Next, I hemmed the top of the big pocket, though the angles make it a wee bit awkward. Because there's a seam in the pocket itself (from the corners on top, around the bottom of the small pocket) I went ahead and did the same by folding the fabric outward (outer side folded together) along the line I wanted to create, and sewed the fold in place as close to the edge as possible (stitching on the inside of the pocket).  If you don't feel like going that crazy, you can always just draw it on, as I ended up cell shading it later anyway.  Finally, place the pocket where you want it on the smock, fold the excess under, and sew it down! Voila, a pocket success! To make the flask sit as high in the pocket as Zed's, I just shoved some scrap fabric in the bottom, easy peasy.

Shoulder armour, front and back
What up, re-used pic?
The armour piece came next!  I call it that because it looks thick and possibly tough, just like armour. I REALLY didn't take any pics of this step... Oops.  I started by measuring my model, both for the length and approximate width of the piece, over his shoulder (41cm), across his shoulder (18cm), etc.  Then I sketched out the shape based on the measurements on a piece of fabric. Once I had a satisfactory looking shape and size, I cut it out, went back to Julian, stuck him back in the smock and draped the piece it over his shoulder to see if the proportions were correct - it appeared to be perfect!  So I traced it on the fabric to get an opposite, and cut a third piece out of my polar fleece to use as the "thickening" interfacing, then layered them with the two beige pieces on the outside and the polar fleece piece on the inside.  I stitched quickly around the outside to keep the three pieces together, then sealed the edge in with bias tape. The bias tape may act funny due to the thickness of the piece, but just make sure it looks right on the "up" side.
Dr. Zed's shoulder armour pattern
It looked a little something like this! With measurements and all! (Sorry for the metric stuff... Canadian)
Next came the "stripe" that goes on top of the piece.  I approximated the width and length based on the width and length of the armour piece (30cm x 4cm), adding a little bit for seam allowance. Then I grabbed some of my thinnest pre-made bias tape,  folded in the edges of the beige strip, and pinned the bias tape to the back (allowing just a little to peek out) to hold the fold and attach the bias tape.  A quick zip around the outside on the sewing machine, and I was ready to attach the strip to the armour piece!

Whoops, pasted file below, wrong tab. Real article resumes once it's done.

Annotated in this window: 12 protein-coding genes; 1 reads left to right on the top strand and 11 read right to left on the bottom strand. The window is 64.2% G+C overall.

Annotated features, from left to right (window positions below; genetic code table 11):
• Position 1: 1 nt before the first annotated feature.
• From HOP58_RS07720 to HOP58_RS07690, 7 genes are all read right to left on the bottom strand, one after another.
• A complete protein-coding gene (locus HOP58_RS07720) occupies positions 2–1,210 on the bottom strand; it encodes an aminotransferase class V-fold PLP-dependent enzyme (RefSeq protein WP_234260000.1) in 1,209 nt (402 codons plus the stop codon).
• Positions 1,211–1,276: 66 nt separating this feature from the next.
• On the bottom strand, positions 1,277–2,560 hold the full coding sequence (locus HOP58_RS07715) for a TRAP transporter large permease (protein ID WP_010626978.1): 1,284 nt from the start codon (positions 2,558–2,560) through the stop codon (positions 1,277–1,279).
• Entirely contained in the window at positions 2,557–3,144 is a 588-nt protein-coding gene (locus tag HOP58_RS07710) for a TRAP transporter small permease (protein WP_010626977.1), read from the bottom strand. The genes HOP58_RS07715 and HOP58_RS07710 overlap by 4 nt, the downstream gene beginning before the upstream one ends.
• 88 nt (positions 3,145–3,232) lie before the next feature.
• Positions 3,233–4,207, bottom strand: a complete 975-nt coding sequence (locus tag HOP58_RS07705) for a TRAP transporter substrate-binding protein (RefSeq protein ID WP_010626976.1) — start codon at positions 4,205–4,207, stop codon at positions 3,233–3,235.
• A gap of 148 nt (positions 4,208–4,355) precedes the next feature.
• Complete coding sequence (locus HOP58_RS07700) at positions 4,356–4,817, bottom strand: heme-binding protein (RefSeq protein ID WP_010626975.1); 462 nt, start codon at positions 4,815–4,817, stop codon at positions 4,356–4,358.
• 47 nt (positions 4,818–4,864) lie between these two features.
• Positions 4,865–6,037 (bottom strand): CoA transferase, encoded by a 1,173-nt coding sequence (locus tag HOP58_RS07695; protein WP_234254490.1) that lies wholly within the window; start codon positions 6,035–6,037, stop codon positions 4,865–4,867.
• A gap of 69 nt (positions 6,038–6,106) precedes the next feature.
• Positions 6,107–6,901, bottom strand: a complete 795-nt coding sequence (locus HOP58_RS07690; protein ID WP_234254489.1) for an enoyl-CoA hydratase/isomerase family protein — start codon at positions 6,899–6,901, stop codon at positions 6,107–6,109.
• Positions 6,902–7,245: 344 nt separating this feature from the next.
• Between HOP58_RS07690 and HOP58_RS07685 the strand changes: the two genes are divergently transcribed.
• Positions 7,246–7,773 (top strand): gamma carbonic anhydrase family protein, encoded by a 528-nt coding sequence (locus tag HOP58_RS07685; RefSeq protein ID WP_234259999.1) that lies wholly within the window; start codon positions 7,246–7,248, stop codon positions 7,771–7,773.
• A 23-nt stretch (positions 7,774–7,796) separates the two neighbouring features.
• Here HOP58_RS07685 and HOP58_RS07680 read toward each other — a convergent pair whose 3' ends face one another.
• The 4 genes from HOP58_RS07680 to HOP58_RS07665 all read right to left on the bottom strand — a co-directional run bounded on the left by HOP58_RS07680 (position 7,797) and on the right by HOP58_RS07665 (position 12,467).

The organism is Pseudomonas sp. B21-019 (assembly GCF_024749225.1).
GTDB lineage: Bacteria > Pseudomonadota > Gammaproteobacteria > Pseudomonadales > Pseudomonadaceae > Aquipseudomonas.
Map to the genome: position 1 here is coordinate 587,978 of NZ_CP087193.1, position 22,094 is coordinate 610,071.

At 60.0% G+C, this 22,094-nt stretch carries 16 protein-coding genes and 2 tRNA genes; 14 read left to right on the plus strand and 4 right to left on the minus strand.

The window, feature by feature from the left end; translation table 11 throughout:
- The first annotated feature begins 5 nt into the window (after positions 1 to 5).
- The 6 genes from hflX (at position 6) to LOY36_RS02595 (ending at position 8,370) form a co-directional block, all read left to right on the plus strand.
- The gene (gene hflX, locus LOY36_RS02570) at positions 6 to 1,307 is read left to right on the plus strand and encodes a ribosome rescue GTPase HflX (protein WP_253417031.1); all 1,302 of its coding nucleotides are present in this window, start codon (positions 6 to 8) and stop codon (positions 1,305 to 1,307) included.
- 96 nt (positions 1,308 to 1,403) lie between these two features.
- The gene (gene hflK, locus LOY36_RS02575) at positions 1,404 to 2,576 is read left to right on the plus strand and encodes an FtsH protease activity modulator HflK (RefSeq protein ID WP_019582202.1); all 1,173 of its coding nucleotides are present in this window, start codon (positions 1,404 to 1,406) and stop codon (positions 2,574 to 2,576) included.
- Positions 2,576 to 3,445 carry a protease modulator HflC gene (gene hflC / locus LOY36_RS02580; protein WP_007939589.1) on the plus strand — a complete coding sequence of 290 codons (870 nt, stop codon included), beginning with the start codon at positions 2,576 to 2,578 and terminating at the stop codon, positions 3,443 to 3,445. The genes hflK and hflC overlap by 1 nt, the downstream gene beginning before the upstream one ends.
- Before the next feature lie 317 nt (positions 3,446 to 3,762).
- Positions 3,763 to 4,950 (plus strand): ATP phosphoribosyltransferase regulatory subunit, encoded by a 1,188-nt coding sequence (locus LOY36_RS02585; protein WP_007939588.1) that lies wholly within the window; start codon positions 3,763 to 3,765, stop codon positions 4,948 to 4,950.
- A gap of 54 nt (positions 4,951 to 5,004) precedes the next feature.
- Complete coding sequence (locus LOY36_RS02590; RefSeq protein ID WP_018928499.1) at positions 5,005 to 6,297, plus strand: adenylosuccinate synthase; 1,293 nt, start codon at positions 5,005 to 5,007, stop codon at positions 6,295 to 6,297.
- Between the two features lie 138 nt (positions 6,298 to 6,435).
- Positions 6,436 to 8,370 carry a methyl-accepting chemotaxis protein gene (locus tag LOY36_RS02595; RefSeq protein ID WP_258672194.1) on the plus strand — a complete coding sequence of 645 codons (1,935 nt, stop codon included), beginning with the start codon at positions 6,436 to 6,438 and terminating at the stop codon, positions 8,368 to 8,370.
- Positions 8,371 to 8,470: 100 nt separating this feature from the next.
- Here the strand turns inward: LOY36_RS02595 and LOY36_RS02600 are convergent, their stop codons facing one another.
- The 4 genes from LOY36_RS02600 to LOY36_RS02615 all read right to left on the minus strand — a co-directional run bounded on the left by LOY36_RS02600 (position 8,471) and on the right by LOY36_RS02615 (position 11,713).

Now, here's the voice of experience coming out on upsides and down sides.  You can never
Dr. Zed's smock, all together!
Another re-use, but yay! All done!
check too many times to make sure you have it right, and ensure that you're not falling prey to "mirror syndrome," ie. thinking that something is on the opposite side because that's what you would see in a mirror.  I was so sure I had the strip on the correct side (judged by where the round edge vs the square edge sit on the back of the armour piece) but sure enough, I sewed it on the wrong darn side.  I could have left it that way, surely no one would have run up and said "The curve should be pointing inward, OMG LOLOLOL!" but I just couldn't leave it, so I got to work un-picking all my darn stitches just to sew it back on the other darn side... and wrote BAD in big, capital letters on the wrong side before I had the stripe off to ensure I wouldn't make the same mistake twice. Sew the stripe directly along the same seam that was used to stitch the bias tape to the beige fabric to avoid extra seams, and you'll have your very own shoulder armour piece!

Et voila! Your smock is as ready as it can be before the buckles come into play!  I think I made Julian try it on like, 20 times over the course of its construction, but damned if it doesn't fit him like a glove.  I LOVE how well it came together, and even more when the rest of the details were added! But since I was stuck waiting for  my buckle-mail, I finally got back to my costume - as such, next time, Moxxi part 2 - Beginning the Jacket!

Just in case you missed it.... Dr. Zed part 1 - The Smock!